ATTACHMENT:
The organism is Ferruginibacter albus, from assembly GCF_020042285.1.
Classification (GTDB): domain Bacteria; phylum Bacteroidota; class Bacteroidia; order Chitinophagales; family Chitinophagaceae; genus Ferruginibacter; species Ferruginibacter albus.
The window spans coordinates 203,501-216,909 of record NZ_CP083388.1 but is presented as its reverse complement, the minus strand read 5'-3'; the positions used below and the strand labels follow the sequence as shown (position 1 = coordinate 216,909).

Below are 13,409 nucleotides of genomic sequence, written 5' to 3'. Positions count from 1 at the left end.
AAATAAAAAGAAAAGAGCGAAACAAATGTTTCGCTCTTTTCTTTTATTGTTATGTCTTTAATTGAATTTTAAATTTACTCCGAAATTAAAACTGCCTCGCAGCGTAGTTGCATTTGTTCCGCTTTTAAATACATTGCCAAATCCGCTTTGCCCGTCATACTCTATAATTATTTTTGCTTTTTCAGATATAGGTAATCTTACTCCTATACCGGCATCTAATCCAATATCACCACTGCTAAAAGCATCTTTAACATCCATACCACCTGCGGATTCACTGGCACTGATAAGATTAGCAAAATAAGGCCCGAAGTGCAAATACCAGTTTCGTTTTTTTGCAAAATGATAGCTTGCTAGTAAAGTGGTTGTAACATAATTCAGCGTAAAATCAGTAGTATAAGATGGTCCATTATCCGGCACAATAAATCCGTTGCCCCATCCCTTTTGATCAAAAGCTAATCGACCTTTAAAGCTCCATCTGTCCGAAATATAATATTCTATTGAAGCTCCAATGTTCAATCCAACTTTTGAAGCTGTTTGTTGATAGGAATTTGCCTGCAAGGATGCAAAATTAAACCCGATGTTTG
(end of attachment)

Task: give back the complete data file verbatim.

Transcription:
The organism is Ferruginibacter albus, from assembly GCF_020042285.1.
Classification (GTDB): domain Bacteria; phylum Bacteroidota; class Bacteroidia; order Chitinophagales; family Chitinophagaceae; genus Ferruginibacter; species Ferruginibacter albus.
The window spans coordinates 203,501-216,909 of record NZ_CP083388.1 but is presented as its reverse complement, the minus strand read 5'-3'; the positions used below and the strand labels follow the sequence as shown (position 1 = coordinate 216,909).

Below are 13,409 nucleotides of genomic sequence, written 5' to 3'. Positions count from 1 at the left end.
AAATAAAAAGAAAAGAGCGAAACAAATGTTTCGCTCTTTTCTTTTATTGTTATGTCTTTAATTGAATTTTAAATTTACTCCGAAATTAAAACTGCCTCGCAGCGTAGTTGCATTTGTTCCGCTTTTAAATACATTGCCAAATCCGCTTTGCCCGTCATACTCTATAATTATTTTTGCTTTTTCAGATATAGGTAATCTTACTCCTATACCGGCATCTAATCCAATATCACCACTGCTAAAAGCATCTTTAACATCCATACCACCTGCGGATTCACTGGCACTGATAAGATTAGCAAAATAAGGCCCGAAGTGCAAATACCAGTTTCGTTTTTTTGCAAAATGATAGCTTGCTAGTAAAGTGGTTGTAACATAATTCAGCGTAAAATCAGTAGTATAAGATGGTCCATTATCCGGCACAATAAATCCGTTGCCCCATCCCTTTTGATCAAAAGCTAATCGACCTTTAAAGCTCCATCTGTCCGAAATATAATATTCTATTGAAGCTCCAATGTTCAATCCAACTTTTGAAGCTGTTTGTTGATAGGAATTTGCCTGCAAGGATGCAAAATTAAACCCGATGTTTG